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Journal Article

The distinctive constitution of feeling hurt: A Review and a Lazarian theory

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Hardecker, D. J. K. (2020). The distinctive constitution of feeling hurt: A Review and a Lazarian theory. European Psychologist, 25, 293-305. doi:10.1027/1016-9040/a000390.

Cite as: http://hdl.handle.net/21.11116/0000-0007-F042-F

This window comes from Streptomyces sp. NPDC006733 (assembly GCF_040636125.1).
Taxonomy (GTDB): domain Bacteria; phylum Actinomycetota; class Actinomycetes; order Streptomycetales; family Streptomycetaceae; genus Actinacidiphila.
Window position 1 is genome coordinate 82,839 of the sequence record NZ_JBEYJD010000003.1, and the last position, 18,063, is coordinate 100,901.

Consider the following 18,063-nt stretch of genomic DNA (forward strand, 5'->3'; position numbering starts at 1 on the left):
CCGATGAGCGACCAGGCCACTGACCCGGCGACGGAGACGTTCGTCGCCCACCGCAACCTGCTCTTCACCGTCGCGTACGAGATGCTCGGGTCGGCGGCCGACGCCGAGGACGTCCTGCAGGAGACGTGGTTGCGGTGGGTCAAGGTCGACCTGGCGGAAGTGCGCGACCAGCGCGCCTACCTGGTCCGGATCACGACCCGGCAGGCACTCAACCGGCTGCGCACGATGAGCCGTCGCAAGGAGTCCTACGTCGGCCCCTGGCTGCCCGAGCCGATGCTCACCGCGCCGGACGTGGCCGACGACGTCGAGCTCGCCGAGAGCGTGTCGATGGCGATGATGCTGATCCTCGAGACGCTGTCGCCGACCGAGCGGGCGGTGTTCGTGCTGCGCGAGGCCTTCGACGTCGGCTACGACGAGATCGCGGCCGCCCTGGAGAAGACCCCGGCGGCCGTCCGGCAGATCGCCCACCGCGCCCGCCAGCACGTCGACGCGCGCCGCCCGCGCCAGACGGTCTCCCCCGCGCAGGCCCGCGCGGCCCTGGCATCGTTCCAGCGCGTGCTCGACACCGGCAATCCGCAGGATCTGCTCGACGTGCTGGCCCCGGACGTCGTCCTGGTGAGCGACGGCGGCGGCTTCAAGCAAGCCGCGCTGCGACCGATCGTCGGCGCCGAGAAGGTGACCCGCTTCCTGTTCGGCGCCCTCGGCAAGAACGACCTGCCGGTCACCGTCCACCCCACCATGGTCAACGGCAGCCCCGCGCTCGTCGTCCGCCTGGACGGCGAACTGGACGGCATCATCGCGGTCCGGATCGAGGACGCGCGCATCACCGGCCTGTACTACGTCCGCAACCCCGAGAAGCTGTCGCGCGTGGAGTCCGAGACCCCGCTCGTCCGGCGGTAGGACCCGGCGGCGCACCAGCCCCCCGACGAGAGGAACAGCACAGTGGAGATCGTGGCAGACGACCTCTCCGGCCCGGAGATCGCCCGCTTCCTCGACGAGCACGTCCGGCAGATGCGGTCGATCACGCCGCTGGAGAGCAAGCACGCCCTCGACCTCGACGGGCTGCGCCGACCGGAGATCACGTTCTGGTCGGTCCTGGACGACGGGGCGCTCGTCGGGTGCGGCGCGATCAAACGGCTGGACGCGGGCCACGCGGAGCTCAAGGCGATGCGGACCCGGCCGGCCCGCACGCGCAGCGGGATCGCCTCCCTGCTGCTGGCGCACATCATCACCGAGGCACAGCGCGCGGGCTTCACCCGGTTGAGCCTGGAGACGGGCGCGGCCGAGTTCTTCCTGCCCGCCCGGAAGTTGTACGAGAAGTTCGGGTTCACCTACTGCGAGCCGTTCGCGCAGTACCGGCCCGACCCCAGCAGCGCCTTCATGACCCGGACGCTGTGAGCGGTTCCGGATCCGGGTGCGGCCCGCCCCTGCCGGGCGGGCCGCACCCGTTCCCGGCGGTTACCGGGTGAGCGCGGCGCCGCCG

What is the nature of feeling hurt? This question is answered by systematically reviewing and integrating theories and empirical findings on feeling hurt using Lazarus’ theory of emotion. Following this approach, feeling hurt is constituted by a primary appraisal of an illegitimate devaluation and by a secondary appraisal of low controllability. This appraisal pattern activates an action tendency to withdraw from an interaction. This theory leads to several hypotheses for the appraisal (e.g., that an increase in appraisals of controllability should turn hurt into anger) on facial, bodily, and behavioral expressions as well as on the communicative function of feeling hurt. Furthermore, important conceptual distinctions between a broad and a narrow concept of feeling hurt as well as between feeling hurt as an emotion and a long-term emotional episode of hurt are introduced. Finally, feeling hurt is compared with humiliation, shame, guilt, disappointment, sadness, and anger.